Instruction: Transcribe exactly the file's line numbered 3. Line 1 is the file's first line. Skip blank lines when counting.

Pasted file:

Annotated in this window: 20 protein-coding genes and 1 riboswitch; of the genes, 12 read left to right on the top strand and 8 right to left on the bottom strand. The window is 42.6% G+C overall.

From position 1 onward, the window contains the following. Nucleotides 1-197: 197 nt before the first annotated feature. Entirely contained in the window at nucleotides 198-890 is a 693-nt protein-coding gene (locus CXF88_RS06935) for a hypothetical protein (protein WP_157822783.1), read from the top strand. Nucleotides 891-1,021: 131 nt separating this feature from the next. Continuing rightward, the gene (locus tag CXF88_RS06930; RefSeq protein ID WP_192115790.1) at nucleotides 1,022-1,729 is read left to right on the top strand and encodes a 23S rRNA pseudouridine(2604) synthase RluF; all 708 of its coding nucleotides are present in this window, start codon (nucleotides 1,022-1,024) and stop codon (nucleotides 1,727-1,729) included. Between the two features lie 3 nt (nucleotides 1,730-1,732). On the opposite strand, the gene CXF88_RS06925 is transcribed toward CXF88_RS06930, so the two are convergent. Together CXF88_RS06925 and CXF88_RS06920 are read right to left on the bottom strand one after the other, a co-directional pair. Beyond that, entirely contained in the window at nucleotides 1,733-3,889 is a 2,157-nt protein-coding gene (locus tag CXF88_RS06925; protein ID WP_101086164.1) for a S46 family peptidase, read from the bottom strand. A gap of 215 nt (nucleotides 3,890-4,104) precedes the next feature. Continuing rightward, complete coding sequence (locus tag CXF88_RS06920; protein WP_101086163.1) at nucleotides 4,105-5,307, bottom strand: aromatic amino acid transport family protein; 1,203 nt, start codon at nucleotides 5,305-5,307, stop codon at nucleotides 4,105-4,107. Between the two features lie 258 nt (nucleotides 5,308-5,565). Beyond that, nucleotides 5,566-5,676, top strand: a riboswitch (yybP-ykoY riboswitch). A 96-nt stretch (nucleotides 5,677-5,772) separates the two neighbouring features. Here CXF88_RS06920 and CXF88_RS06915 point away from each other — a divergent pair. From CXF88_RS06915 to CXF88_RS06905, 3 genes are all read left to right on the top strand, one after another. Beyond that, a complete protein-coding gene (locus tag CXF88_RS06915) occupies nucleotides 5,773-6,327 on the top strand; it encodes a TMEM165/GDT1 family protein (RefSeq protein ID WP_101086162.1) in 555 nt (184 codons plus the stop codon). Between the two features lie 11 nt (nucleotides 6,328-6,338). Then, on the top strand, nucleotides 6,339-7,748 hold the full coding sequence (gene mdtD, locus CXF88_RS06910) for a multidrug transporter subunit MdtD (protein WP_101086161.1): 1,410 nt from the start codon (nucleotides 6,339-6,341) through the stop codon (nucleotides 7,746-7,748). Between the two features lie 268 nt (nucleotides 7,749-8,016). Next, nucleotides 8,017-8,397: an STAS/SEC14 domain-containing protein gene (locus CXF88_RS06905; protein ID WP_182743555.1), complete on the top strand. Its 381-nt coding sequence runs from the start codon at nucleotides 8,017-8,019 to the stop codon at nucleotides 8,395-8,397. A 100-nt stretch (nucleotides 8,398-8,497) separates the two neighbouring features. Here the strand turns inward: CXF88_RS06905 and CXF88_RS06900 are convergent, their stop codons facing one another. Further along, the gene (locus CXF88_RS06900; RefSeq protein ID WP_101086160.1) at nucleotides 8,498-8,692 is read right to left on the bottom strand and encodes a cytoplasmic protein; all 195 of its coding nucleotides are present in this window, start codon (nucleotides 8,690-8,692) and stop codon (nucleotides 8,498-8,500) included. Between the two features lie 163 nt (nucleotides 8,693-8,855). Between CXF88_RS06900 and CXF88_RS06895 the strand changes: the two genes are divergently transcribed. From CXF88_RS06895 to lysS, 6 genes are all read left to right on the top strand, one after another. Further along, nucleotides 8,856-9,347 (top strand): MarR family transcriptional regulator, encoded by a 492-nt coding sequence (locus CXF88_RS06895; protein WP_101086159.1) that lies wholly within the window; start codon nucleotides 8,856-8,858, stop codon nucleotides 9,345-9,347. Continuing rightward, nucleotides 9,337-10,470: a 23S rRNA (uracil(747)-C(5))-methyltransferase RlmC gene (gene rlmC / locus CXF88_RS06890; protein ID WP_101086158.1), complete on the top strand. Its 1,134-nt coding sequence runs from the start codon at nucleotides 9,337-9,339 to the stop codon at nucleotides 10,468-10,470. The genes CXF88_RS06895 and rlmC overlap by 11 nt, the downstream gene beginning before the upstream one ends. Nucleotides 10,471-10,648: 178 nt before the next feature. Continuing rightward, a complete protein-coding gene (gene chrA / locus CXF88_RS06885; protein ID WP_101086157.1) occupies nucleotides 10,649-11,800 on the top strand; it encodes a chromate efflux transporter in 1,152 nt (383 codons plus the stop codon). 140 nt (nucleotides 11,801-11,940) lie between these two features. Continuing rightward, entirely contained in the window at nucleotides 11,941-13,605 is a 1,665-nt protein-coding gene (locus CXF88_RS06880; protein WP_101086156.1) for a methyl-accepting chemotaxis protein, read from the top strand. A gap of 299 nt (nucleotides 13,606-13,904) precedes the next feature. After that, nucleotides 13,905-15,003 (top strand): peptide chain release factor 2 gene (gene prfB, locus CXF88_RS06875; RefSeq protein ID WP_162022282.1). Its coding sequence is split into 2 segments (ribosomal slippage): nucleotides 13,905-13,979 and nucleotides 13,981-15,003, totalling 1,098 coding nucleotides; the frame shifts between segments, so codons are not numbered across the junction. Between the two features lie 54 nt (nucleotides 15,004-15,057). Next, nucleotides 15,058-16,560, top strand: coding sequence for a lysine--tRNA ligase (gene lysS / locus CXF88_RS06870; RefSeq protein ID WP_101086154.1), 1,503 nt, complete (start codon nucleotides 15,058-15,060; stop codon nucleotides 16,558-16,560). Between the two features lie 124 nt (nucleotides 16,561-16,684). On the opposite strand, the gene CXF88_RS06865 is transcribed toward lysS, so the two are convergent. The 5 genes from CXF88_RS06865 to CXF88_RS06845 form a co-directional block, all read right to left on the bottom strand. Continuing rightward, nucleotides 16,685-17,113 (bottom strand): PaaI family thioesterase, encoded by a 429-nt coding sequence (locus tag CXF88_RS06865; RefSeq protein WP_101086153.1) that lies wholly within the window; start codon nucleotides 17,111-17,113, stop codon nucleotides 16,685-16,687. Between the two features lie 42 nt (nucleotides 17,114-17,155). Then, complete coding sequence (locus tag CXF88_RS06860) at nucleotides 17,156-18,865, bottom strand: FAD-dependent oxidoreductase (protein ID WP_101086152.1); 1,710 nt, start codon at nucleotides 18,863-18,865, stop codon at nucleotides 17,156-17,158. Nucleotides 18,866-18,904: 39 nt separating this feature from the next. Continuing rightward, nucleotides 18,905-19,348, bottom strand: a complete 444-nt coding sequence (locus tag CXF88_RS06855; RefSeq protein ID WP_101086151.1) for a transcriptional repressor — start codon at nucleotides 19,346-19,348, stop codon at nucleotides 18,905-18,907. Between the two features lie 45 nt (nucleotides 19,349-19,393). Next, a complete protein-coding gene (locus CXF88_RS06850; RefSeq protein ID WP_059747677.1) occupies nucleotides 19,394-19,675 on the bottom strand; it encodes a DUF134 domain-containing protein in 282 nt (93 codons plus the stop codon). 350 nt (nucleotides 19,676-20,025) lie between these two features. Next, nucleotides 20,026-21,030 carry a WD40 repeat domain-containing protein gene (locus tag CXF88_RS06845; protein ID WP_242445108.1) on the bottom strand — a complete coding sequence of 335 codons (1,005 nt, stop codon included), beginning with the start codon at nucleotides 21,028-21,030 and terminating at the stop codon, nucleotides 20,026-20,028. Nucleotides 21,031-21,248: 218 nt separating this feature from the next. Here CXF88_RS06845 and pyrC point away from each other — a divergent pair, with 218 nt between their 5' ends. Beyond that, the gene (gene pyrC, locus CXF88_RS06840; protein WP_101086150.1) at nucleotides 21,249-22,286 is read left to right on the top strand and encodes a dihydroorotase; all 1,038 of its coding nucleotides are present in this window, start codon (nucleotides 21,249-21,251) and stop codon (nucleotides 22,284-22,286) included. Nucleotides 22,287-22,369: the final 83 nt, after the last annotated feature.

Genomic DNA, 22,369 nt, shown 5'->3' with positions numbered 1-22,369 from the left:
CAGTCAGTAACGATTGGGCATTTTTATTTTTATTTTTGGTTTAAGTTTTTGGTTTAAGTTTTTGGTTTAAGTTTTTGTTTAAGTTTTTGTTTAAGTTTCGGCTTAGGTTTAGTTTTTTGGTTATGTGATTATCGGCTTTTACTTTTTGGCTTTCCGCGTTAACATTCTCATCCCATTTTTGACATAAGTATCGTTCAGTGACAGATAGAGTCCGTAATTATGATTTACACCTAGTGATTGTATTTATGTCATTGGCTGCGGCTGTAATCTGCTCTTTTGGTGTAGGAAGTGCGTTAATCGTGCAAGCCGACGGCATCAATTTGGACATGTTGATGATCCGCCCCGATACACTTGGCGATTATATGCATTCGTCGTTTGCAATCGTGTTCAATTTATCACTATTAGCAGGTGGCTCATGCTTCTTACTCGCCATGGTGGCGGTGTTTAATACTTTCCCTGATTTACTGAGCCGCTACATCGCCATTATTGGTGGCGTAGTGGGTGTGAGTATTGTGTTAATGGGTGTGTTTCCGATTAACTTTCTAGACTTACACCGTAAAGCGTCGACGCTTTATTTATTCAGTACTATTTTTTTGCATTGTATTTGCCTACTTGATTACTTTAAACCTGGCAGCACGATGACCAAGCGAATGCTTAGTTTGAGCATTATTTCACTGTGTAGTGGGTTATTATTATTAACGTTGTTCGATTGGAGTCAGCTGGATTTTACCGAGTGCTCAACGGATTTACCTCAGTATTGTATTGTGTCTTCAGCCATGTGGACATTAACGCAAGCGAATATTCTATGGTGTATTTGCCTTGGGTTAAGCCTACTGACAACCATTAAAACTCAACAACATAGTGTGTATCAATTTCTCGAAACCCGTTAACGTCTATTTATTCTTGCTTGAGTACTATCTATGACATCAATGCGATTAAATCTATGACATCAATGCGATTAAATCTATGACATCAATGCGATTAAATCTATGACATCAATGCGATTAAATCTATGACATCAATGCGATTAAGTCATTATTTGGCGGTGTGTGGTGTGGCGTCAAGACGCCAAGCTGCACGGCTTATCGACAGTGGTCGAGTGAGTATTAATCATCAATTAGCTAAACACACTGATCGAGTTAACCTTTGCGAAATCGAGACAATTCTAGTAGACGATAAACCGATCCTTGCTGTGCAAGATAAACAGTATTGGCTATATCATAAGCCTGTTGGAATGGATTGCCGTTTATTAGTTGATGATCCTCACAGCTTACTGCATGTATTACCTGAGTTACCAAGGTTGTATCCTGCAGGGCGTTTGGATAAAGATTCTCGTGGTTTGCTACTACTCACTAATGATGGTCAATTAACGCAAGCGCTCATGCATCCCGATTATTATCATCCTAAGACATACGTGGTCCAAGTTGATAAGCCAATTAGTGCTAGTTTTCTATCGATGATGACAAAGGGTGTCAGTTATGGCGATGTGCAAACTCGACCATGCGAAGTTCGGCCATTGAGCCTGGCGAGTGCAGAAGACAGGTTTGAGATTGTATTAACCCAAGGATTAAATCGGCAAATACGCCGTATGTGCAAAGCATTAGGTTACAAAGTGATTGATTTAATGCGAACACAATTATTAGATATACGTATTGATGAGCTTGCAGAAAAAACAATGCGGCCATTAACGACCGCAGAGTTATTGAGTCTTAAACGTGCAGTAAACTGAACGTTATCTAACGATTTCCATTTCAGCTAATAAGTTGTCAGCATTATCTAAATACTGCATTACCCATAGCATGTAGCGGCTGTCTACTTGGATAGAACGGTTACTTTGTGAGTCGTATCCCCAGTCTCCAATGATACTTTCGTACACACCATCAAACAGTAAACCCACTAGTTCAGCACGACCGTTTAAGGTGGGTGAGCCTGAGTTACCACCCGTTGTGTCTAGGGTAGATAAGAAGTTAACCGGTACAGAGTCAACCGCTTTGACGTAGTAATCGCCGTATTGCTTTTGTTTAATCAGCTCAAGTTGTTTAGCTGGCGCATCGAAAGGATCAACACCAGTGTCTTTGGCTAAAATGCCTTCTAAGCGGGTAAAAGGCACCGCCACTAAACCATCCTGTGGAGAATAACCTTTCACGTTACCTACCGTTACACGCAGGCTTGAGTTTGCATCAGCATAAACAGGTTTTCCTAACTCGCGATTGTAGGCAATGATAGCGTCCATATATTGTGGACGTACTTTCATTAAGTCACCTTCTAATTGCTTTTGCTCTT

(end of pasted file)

Genomic DNA, 22,369 nt, shown 5'->3' with positions numbered 1-22,369 from the left: